1. Preparing the Documents

Preparing the documents took me about 6 months because I was largely preoccupied with managing errund. I imagine the process can be done in 3 months. There are several supporting documents for the E2 visa to be issued, and some of these documents are embassy specific. For example, the US embassy in the UK has one of the strictest requirements I have seen. Regardless, the documents together have to meet the criteria set for the E2 visa by the United States Citizenship and Immigration Services (USCIS).

Most embassies have published a checklist of recommended supporting documents they need from you to prove that you have met the criteria. Examples are documents that prove that your investment is “substantial” and is “at risk.”

A note about the substantial investment requirement: how much you need to invest is primarily based on the net worth of your business or the cost of starting your business. Ideally, the investment has to be 50% or more of the starting cost or net worth of your business. There is no a minimum amount but the number is almost certain to be less than $500,000 as if you were to invest that amount, you would most certainly prefer to apply for a green card via the EB-5 Immigrant Investor Program.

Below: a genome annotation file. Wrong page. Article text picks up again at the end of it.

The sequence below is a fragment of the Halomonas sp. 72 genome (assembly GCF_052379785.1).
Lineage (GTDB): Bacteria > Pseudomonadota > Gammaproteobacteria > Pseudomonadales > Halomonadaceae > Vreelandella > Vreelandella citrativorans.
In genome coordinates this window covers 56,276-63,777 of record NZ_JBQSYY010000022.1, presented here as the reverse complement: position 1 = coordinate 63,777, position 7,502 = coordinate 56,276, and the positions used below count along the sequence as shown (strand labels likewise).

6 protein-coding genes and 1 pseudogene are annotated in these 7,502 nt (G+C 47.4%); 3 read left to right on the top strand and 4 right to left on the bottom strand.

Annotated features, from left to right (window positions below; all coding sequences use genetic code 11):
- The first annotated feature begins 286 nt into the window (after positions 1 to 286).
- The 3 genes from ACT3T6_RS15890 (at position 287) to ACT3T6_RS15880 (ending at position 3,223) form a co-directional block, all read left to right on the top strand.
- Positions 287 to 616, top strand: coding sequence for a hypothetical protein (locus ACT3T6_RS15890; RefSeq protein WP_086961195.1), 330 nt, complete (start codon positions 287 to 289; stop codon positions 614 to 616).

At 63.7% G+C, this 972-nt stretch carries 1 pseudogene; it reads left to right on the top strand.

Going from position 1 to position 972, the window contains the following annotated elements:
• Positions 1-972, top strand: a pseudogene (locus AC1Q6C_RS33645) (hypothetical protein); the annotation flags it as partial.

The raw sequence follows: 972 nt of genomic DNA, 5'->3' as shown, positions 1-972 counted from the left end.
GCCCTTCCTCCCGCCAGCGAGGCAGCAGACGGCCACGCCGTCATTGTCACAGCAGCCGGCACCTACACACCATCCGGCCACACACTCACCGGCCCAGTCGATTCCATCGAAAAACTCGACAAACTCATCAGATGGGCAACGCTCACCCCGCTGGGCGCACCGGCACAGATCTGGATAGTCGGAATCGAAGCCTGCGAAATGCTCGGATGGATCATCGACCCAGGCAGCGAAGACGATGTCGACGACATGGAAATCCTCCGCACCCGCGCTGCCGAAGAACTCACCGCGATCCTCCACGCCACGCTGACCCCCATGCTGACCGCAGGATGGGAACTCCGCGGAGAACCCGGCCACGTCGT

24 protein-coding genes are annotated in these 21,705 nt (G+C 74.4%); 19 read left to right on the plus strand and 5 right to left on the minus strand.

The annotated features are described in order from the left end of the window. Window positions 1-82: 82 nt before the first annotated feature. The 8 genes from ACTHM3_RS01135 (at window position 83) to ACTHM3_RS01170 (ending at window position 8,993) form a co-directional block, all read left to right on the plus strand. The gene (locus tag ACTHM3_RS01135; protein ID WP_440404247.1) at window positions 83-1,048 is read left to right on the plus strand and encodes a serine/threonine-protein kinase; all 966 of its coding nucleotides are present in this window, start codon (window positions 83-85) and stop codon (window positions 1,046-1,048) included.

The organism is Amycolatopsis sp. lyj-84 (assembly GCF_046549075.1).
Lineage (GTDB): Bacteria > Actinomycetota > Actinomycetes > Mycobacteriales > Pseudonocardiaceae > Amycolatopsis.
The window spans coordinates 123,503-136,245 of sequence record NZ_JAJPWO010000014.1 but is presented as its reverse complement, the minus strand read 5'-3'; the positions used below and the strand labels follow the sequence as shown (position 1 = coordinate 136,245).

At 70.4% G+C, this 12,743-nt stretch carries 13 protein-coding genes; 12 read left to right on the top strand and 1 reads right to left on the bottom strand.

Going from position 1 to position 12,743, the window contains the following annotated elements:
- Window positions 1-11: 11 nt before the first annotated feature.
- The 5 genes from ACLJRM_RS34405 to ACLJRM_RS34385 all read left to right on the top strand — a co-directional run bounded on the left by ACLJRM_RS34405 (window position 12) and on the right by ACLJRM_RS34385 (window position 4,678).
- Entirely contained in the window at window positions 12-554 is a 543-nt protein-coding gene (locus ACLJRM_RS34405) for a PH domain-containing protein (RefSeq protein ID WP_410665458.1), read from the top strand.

2. Scheduling an Interview

I flew to Singapore earlier this year within a week of scheduling my embassy interview on The website seems to be a phishing site but it’s actually legitimate. I wish the website had ssl security to save me time from checking its legitimacy from various government websites.